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I got hooked on the damn things in Bali (where they give them away like mints on pillows) and went to Bangkok 54 tonight for their Thai New Year/Embassy Restaurant week thing, in which mangosteens were being given away. Unfortunately, they were out. I looked so sad that the waitress thought something had been wrong with the food.

Rabeing and Born (in Vienna) are out, too. Very sad ;)

I've seen mangosteen at Wegmans, where I believe it worked out to about $8 a fruit. They're worth it, but right now I'm still in the "resenting having a price accurately placed on desire" phase. The freeze dried ones from trader joes will hold me over.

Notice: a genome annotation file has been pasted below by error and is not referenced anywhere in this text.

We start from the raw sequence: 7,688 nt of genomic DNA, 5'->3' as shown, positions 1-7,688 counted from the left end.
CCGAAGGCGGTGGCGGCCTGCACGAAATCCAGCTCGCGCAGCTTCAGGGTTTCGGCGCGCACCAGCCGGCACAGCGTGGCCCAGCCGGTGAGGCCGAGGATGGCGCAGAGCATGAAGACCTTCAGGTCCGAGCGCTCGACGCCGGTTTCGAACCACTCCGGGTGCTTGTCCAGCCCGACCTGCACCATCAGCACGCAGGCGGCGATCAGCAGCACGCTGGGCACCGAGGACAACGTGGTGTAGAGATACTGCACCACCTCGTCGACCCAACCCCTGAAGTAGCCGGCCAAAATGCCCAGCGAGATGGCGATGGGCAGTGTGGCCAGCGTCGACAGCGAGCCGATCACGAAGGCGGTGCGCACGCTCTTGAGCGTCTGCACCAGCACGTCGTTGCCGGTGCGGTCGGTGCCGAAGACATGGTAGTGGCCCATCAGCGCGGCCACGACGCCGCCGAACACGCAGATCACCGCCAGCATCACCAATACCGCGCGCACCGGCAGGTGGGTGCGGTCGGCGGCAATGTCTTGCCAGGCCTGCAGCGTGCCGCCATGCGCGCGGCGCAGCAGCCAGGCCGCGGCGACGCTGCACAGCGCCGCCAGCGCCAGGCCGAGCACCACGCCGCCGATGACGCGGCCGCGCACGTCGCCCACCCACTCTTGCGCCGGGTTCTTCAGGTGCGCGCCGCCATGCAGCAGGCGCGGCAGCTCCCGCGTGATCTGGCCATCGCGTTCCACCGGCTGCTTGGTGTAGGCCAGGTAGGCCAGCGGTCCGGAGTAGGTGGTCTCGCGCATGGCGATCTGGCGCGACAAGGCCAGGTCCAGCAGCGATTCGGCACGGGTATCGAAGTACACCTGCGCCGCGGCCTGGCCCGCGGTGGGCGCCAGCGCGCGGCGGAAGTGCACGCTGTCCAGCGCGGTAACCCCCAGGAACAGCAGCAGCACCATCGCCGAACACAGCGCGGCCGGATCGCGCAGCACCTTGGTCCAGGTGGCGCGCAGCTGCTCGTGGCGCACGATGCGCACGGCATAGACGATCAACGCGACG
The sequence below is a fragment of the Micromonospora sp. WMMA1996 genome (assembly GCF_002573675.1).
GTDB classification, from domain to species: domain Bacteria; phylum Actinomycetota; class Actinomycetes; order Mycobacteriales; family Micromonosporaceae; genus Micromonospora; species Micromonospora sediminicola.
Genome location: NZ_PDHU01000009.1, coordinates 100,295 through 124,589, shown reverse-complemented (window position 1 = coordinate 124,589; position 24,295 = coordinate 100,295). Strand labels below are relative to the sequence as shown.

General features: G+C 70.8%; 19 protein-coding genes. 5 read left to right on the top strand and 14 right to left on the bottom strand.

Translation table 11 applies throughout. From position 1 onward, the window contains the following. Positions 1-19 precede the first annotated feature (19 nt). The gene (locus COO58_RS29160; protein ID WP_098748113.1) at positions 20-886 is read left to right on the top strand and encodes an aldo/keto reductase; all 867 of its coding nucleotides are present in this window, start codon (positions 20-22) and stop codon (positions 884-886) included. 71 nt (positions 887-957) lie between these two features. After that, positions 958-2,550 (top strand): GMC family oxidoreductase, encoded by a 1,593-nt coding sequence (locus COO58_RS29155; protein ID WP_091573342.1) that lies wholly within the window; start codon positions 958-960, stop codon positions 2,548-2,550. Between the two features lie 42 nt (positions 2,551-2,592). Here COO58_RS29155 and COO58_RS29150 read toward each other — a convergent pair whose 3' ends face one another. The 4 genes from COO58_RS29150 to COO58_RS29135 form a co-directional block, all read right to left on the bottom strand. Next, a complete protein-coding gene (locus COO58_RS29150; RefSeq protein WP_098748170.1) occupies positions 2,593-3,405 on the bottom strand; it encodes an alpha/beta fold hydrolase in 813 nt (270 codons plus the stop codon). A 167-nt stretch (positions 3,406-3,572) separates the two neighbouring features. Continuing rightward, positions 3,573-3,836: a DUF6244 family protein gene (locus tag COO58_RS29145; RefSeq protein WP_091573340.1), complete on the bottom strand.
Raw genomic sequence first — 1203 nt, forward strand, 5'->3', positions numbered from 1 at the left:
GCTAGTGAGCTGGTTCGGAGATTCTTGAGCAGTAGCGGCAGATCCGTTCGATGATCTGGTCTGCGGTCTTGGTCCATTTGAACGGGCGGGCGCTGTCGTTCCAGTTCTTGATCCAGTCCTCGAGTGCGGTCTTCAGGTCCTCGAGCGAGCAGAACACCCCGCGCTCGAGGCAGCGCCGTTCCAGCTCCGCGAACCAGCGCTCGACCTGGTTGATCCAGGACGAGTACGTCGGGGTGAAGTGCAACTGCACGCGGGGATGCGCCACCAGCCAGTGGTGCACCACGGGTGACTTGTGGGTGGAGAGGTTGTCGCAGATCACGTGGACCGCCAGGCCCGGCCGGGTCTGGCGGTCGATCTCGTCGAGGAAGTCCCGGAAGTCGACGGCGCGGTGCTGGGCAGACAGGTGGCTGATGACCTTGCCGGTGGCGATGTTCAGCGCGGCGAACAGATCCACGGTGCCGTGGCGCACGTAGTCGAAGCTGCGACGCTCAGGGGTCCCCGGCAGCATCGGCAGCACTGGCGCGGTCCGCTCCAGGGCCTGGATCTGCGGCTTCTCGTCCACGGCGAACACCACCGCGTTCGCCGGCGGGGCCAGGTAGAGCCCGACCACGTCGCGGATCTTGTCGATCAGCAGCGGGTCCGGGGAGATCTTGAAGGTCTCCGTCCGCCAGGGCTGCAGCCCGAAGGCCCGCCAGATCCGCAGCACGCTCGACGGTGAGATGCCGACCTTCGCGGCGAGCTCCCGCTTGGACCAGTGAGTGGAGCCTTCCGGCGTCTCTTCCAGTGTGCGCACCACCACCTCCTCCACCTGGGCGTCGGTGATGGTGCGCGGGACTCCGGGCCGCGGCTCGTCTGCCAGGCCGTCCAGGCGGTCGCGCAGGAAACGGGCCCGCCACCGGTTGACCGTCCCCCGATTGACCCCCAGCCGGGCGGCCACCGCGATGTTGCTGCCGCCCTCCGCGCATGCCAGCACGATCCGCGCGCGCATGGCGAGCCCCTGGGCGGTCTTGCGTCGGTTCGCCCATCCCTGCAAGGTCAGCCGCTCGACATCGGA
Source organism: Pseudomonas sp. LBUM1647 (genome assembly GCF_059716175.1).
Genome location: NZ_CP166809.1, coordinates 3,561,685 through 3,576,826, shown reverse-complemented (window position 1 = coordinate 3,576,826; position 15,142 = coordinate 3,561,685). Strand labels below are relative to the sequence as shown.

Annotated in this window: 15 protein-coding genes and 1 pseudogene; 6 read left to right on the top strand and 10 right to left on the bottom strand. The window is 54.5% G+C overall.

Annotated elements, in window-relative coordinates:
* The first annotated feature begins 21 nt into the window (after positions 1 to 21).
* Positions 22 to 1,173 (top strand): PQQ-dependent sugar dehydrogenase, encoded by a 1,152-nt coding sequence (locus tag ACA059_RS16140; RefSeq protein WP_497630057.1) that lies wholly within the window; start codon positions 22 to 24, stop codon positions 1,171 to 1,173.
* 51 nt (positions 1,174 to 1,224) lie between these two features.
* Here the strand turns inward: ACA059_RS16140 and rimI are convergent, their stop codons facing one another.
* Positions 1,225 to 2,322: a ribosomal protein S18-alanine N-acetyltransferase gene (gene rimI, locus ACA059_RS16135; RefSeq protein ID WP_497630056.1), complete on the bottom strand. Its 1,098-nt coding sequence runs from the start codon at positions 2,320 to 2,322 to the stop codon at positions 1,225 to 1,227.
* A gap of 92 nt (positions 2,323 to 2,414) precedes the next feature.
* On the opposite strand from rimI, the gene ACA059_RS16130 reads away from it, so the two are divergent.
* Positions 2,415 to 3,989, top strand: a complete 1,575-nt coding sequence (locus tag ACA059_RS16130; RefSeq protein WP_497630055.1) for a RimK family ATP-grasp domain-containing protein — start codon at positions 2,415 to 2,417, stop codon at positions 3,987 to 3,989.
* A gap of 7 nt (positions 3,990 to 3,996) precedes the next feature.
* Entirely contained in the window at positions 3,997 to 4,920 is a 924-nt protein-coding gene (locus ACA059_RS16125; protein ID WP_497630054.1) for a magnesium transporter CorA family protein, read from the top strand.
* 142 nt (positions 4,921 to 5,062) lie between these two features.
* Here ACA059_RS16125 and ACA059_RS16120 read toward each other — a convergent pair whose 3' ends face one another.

YES! They've introduced them and created a demand, so now can sit back and grin evilly like Mr. Burns. Unfortunately, they are right, because the mangosteen are delicious and fresh! and new! and now I waaaant it. So Wegmans and D&D it is. I'll have to try and find the dried ones at my TJs, too - I've never noticed them before. Oh, and put Bali, Thailand, and Canada on my travel list...

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Rabeing and Born (in Vienna) are out, too. Very sad ;)

YES! They've introduced them and created a demand, so now can sit back and grin evilly like Mr. Burns. Unfortunately, they are right, because the mangosteen are delicious and fresh! and new! and now I waaaant it. So Wegmans and D&D it is. I'll have to try and find the dried ones at my TJs, too - I've never noticed them before. Oh, and put Bali, Thailand, and Canada on my travel list...